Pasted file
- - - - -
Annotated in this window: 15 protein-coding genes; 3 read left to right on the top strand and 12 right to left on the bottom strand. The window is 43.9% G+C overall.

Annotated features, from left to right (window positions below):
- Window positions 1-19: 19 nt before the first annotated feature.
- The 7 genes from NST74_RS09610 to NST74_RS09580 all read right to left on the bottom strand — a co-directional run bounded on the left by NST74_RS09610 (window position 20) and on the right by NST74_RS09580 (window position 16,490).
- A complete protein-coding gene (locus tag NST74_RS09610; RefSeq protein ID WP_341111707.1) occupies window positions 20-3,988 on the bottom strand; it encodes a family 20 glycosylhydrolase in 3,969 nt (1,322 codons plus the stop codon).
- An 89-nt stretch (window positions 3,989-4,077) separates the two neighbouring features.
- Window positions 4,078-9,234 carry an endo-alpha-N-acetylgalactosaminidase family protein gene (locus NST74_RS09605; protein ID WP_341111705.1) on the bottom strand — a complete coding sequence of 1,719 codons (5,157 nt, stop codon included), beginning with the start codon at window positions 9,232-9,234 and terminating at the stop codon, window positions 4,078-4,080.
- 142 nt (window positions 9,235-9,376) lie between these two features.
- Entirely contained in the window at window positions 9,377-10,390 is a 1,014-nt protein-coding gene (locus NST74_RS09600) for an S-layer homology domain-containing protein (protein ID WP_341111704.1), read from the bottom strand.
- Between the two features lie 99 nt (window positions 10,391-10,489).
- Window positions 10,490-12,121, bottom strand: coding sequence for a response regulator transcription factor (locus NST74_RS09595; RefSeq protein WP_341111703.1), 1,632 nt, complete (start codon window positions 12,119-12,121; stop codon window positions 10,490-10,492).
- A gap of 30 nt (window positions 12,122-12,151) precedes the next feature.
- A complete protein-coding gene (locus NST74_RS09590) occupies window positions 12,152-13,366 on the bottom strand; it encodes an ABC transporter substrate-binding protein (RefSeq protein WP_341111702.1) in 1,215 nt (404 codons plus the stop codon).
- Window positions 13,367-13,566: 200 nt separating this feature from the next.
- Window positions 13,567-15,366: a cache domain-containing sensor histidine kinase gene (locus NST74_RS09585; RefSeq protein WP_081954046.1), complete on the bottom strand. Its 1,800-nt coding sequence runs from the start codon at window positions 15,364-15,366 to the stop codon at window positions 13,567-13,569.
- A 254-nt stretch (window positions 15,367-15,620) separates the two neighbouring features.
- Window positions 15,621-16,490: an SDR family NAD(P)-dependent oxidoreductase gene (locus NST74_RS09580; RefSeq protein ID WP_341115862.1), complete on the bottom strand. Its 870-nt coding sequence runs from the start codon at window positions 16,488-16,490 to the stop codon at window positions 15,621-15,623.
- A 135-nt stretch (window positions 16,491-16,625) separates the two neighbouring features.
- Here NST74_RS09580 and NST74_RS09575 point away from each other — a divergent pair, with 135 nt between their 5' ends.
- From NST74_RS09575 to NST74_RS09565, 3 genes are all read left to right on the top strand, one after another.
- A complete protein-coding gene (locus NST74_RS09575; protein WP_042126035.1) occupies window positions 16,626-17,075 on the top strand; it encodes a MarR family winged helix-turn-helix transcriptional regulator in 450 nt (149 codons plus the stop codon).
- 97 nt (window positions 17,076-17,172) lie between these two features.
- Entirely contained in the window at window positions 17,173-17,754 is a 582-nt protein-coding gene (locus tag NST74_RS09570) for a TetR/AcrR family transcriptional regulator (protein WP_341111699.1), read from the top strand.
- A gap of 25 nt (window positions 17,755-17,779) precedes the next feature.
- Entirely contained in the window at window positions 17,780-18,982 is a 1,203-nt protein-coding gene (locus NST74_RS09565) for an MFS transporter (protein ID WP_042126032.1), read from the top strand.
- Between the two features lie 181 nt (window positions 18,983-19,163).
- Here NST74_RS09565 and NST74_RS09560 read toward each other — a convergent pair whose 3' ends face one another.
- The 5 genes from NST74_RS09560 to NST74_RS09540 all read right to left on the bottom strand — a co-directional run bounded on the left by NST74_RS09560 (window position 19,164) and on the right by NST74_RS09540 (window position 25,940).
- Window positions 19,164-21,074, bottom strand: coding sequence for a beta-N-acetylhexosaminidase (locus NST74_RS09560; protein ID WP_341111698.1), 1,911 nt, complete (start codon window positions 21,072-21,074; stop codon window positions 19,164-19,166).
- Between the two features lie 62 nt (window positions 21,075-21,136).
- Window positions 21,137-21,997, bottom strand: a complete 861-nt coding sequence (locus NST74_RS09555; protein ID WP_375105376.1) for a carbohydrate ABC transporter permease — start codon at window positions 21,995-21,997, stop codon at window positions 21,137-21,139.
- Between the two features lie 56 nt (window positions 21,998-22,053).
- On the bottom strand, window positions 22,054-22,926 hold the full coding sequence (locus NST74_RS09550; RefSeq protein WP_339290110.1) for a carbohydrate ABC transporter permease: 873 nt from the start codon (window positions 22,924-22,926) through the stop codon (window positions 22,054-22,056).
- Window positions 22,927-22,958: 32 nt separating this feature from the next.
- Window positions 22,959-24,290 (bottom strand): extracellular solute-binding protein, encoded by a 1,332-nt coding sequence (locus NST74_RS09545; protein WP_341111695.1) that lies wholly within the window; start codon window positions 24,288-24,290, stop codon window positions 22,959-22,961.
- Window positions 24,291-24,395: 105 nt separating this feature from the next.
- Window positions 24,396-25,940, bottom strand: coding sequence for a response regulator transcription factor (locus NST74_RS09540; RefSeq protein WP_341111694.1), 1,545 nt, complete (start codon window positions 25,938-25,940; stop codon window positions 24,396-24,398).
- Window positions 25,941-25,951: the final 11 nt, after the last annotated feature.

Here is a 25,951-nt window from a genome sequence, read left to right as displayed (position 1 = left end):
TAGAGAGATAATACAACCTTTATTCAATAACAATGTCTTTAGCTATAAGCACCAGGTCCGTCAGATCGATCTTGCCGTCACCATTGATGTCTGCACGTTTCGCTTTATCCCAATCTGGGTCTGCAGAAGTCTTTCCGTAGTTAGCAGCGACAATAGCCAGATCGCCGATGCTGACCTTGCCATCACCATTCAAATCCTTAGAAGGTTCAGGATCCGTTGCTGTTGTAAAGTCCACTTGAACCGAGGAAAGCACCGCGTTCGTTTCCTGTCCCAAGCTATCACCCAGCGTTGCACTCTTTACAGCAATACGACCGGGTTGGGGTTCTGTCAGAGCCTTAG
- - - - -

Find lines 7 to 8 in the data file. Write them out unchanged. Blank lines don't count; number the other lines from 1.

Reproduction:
- Window positions 4,078-9,234 carry an endo-alpha-N-acetylgalactosaminidase family protein gene (locus NST74_RS09605; protein ID WP_341111705.1) on the bottom strand — a complete coding sequence of 1,719 codons (5,157 nt, stop codon included), beginning with the start codon at window positions 9,232-9,234 and terminating at the stop codon, window positions 4,078-4,080.
- 142 nt (window positions 9,235-9,376) lie between these two features.